With two spots to go until the money, came one of the toughest hands of the night. I was well above average in chips when it occurred. I held AA2J once suited and raised in early position. From the button, the chip leader of the table reraised me. This was a very tough decision. With 2 till cash and a healthy stack even if I fold, it's a much tougher risk/reward guess than the hand in the earlier tournament. I finally pushed all in over the top, but I think that I would have folded anything that was AA4x or worse. I scooped that hand and made the money comfortably. A little later on, about 9+ hours in, I got a little tired and made some uncharacteristic plays.

Another interesting hand came just as we were about to collapse to the last two tables. A shorter stack raises from the button and I'm holding AK35. I think this is a very strong hand because it's a very good high hand with AK, you can counterfeit an opponent's A2xx with both an A and a 2, and if you were to run into aces, you still might have the best low draw. So I pushed over the top and ran into AA46. Somehow I managed to win the hand (I think I hit trips but it's all a blur right now).

So not long after we became the final two tables, I got dealt A24Q and limped UTG. The chip leader calls from the button and 4 players see a flop. The flop is 832 with two diamonds of which I have none. It checks around to the button who bets the pot. I call after some thought and the turn is the 3 of diamonds which makes the board 8323 with three diamonds. I check again and the button bets the pot again. This is a very tough decision here. My read was that I was either entitled to half the pot (ie. opponent has a hand like 88xx) or even 3/4 of it if my opponent has a hand like A456. I decided to call again. It is important to note that even if I thought I was ahead, it makes no sense to raise here. It is ok to be wrong on my read and still come away with a quarter of the pot. It is not ok to get counterfeited and lose everything. I call because if the river counterfeits my low, I'm very willing to let the hand go. The river is a K and I check call the final pot bet. Chipleader shows A4JK and I feel sick. Getting quartered by a 6 outer is tough enough. But the pot bet on the turn by him is such an amateur move that it's so gross when it lucks out. A guy looking at AKJ4 should be much more worried about both getting quartered or counterfeited than even I was. My guess is he's from that school of poker where if the opponent check calls he must be weak and you can bully him off if you keep betting.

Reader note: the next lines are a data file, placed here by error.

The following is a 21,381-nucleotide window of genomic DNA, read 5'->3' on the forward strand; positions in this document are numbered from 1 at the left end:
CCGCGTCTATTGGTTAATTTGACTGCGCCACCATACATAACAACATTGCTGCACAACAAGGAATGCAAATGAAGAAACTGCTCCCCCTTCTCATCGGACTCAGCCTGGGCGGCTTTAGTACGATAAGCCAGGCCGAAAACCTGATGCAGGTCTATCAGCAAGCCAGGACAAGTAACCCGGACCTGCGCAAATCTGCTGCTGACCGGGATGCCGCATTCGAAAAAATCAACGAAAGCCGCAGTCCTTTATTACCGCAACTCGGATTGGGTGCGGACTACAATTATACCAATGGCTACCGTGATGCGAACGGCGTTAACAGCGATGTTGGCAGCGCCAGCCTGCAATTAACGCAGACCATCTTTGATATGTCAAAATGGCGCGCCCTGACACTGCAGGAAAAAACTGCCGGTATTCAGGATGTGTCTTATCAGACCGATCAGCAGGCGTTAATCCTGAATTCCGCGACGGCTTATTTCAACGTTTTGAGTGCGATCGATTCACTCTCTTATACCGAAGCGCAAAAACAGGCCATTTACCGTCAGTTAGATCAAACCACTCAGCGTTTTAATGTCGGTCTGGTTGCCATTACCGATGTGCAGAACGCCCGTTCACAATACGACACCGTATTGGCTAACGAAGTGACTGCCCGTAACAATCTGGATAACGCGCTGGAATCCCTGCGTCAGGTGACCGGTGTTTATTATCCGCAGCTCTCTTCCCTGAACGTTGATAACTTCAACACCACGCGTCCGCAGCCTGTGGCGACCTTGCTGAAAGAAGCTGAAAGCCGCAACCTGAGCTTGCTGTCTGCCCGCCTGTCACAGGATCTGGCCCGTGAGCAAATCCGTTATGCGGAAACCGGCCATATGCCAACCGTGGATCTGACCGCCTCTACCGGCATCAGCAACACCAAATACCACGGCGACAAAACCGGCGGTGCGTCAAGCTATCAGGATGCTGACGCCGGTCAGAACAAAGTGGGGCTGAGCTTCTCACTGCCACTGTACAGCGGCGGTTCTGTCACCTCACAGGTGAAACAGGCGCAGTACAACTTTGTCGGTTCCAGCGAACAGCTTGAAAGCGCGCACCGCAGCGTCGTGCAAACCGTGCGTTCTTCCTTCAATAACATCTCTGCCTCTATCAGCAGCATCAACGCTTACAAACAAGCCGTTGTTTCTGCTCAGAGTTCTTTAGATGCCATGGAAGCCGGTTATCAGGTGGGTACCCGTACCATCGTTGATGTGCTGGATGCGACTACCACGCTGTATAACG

A few hands later, chip leader raises in middle position and I reraise with A2Q♣Q. The flop comes ♣9♣86 and I push. This is a pretty good flop for me. Nut low draw, no overcard, and a backdoor flush draw. Chipleader quickly calls with A♣K♠Q♣6 and the ♣2 hits the turn and the ♠T on the river and I'm out. I spent 10 hours straight in that tournament, the longest I'd ever been in a tournament, and came away 17th of 327 with 3.5x my buyin. It was a disappointing end to get sucked out on twice at the end by the same guy playing badly. But overall it was a fun if tiring experience and I'm looking foward to the next set of PLO8 tournaments. I think at this point I'm ready to admit that PLO8 is my best game and I should only play these tournaments. I have cashed in the last few big online PLO8 tournaments, but have not gotten that run of cards late that's seen me to the final table. Still gonna keep trying.

1 comment :

wildman said...

Congrats on doing so well in these tourneys. I find PLO8 totally mystifying (that goes for any omaha...not just hi/lo). So kudos to anyone who knows how to handle these crazy hands...